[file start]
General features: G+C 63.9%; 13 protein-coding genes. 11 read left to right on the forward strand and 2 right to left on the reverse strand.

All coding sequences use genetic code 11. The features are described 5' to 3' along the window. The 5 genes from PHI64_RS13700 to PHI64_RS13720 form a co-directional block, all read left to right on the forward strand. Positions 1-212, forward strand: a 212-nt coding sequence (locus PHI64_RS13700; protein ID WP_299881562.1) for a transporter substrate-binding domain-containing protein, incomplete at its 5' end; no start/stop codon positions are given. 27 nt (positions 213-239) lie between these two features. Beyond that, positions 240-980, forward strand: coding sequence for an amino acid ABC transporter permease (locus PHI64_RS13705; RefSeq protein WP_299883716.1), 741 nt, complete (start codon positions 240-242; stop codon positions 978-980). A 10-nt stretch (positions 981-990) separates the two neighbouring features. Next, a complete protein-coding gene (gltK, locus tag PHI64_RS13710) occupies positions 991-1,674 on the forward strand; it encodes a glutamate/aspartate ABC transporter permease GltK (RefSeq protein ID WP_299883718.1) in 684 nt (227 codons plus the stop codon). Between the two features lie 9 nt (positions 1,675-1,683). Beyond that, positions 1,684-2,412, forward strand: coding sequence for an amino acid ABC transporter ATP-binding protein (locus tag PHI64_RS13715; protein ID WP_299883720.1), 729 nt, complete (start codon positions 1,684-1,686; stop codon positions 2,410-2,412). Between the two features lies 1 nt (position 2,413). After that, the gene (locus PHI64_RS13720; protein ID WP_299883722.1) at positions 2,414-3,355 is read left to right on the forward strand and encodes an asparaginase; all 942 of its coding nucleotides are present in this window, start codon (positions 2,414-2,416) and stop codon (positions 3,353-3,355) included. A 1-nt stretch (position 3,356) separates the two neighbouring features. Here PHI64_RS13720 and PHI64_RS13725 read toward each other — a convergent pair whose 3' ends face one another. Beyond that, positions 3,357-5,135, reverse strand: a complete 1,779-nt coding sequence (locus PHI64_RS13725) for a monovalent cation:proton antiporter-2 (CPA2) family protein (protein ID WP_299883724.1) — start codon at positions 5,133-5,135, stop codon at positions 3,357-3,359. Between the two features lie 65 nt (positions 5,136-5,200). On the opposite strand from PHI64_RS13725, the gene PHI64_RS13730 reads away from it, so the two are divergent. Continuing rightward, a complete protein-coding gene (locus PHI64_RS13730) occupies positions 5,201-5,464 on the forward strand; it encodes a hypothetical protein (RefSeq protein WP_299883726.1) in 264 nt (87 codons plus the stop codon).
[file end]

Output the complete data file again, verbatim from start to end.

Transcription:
General features: G+C 63.9%; 13 protein-coding genes. 11 read left to right on the forward strand and 2 right to left on the reverse strand.

All coding sequences use genetic code 11. The features are described 5' to 3' along the window. The 5 genes from PHI64_RS13700 to PHI64_RS13720 form a co-directional block, all read left to right on the forward strand. Positions 1-212, forward strand: a 212-nt coding sequence (locus PHI64_RS13700; protein ID WP_299881562.1) for a transporter substrate-binding domain-containing protein, incomplete at its 5' end; no start/stop codon positions are given. 27 nt (positions 213-239) lie between these two features. Beyond that, positions 240-980, forward strand: coding sequence for an amino acid ABC transporter permease (locus PHI64_RS13705; RefSeq protein WP_299883716.1), 741 nt, complete (start codon positions 240-242; stop codon positions 978-980). A 10-nt stretch (positions 981-990) separates the two neighbouring features. Next, a complete protein-coding gene (gltK, locus tag PHI64_RS13710) occupies positions 991-1,674 on the forward strand; it encodes a glutamate/aspartate ABC transporter permease GltK (RefSeq protein ID WP_299883718.1) in 684 nt (227 codons plus the stop codon). Between the two features lie 9 nt (positions 1,675-1,683). Beyond that, positions 1,684-2,412, forward strand: coding sequence for an amino acid ABC transporter ATP-binding protein (locus tag PHI64_RS13715; protein ID WP_299883720.1), 729 nt, complete (start codon positions 1,684-1,686; stop codon positions 2,410-2,412). Between the two features lies 1 nt (position 2,413). After that, the gene (locus PHI64_RS13720; protein ID WP_299883722.1) at positions 2,414-3,355 is read left to right on the forward strand and encodes an asparaginase; all 942 of its coding nucleotides are present in this window, start codon (positions 2,414-2,416) and stop codon (positions 3,353-3,355) included. A 1-nt stretch (position 3,356) separates the two neighbouring features. Here PHI64_RS13720 and PHI64_RS13725 read toward each other — a convergent pair whose 3' ends face one another. Beyond that, positions 3,357-5,135, reverse strand: a complete 1,779-nt coding sequence (locus PHI64_RS13725) for a monovalent cation:proton antiporter-2 (CPA2) family protein (protein ID WP_299883724.1) — start codon at positions 5,133-5,135, stop codon at positions 3,357-3,359. Between the two features lie 65 nt (positions 5,136-5,200). On the opposite strand from PHI64_RS13725, the gene PHI64_RS13730 reads away from it, so the two are divergent. Continuing rightward, a complete protein-coding gene (locus PHI64_RS13730) occupies positions 5,201-5,464 on the forward strand; it encodes a hypothetical protein (RefSeq protein WP_299883726.1) in 264 nt (87 codons plus the stop codon).